This paper presents a model of collaborative and reflective professional development for teachers that focuses on student learning. The model comprises a cyclical series of lessons that were carried out in Hong Kong with three classes of Secondary Four (Grade 10) students (94 students. The lessons were designed to develop the reading skill of inferring characters’ traits from the events of a story—a skill that presents difficulties for many secondary school students of English as a second language. The learning activities incorporated in the research lessons were underpinned by the Theory of Variation proposed by Marton and Booth (1997), which allows students to discern the critical features of the particular skill to be learnt. Findings indicate that the lessons were successful in helping the students to develop the skill. Teachers also benefitted from the collaborative reflections and investigations. The paper suggests that this model may enhance both student learning and teacher professional development.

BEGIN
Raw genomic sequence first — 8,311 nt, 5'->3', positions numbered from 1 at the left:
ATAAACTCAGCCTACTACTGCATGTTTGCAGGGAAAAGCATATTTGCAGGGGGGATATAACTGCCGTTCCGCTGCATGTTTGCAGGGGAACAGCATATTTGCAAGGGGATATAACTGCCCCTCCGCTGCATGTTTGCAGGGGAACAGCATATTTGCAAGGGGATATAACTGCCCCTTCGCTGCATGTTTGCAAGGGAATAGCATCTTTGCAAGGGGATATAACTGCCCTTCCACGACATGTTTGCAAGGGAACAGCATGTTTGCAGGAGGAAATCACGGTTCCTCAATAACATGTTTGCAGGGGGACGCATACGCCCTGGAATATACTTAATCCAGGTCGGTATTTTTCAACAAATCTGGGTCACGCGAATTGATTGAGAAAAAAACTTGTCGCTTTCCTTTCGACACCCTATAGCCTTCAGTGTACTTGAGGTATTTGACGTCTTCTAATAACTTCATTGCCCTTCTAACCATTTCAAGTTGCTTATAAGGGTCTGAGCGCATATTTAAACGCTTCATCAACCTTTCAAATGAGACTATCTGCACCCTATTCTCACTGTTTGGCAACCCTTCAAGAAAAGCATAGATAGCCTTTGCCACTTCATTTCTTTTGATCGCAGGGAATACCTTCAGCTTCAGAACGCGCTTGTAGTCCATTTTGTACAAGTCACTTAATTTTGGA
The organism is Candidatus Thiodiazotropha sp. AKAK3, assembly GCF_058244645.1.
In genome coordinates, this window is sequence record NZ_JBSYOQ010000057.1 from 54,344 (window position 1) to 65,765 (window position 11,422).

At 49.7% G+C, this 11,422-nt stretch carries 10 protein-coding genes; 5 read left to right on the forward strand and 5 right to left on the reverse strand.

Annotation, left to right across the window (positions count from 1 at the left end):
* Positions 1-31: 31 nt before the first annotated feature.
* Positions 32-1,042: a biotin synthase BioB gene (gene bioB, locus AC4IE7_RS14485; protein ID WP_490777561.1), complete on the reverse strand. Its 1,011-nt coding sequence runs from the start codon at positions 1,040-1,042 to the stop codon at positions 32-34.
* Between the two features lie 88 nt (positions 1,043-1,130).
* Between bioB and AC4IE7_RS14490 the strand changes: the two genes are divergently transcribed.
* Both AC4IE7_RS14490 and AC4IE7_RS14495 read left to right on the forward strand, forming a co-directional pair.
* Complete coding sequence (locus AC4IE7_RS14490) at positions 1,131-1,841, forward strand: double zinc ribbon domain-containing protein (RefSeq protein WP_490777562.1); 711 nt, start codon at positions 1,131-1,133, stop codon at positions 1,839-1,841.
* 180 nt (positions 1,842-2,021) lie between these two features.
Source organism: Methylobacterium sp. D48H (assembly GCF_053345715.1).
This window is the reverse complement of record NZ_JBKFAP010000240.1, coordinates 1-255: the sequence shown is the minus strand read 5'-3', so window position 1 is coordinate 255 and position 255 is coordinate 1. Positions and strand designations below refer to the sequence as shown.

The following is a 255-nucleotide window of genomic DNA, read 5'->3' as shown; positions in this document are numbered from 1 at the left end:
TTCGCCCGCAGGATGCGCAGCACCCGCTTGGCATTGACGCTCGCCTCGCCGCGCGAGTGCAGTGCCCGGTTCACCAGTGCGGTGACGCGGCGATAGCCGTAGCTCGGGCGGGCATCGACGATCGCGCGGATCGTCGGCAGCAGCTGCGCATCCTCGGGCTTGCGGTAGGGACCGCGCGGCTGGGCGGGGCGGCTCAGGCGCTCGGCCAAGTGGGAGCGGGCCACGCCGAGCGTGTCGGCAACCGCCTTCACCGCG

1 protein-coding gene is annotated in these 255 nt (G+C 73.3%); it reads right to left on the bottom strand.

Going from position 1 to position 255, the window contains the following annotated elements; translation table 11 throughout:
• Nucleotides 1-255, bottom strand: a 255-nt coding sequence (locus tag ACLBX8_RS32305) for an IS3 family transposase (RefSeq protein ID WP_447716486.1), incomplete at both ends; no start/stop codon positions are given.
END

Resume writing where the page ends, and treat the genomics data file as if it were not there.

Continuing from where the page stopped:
Tong, S. A. (2012). Applying the Theory of Variation in Teaching Reading. Australian Journal of Teacher Education, 37(10). https://doi.org/10.14221/ajte.2012v37n10.3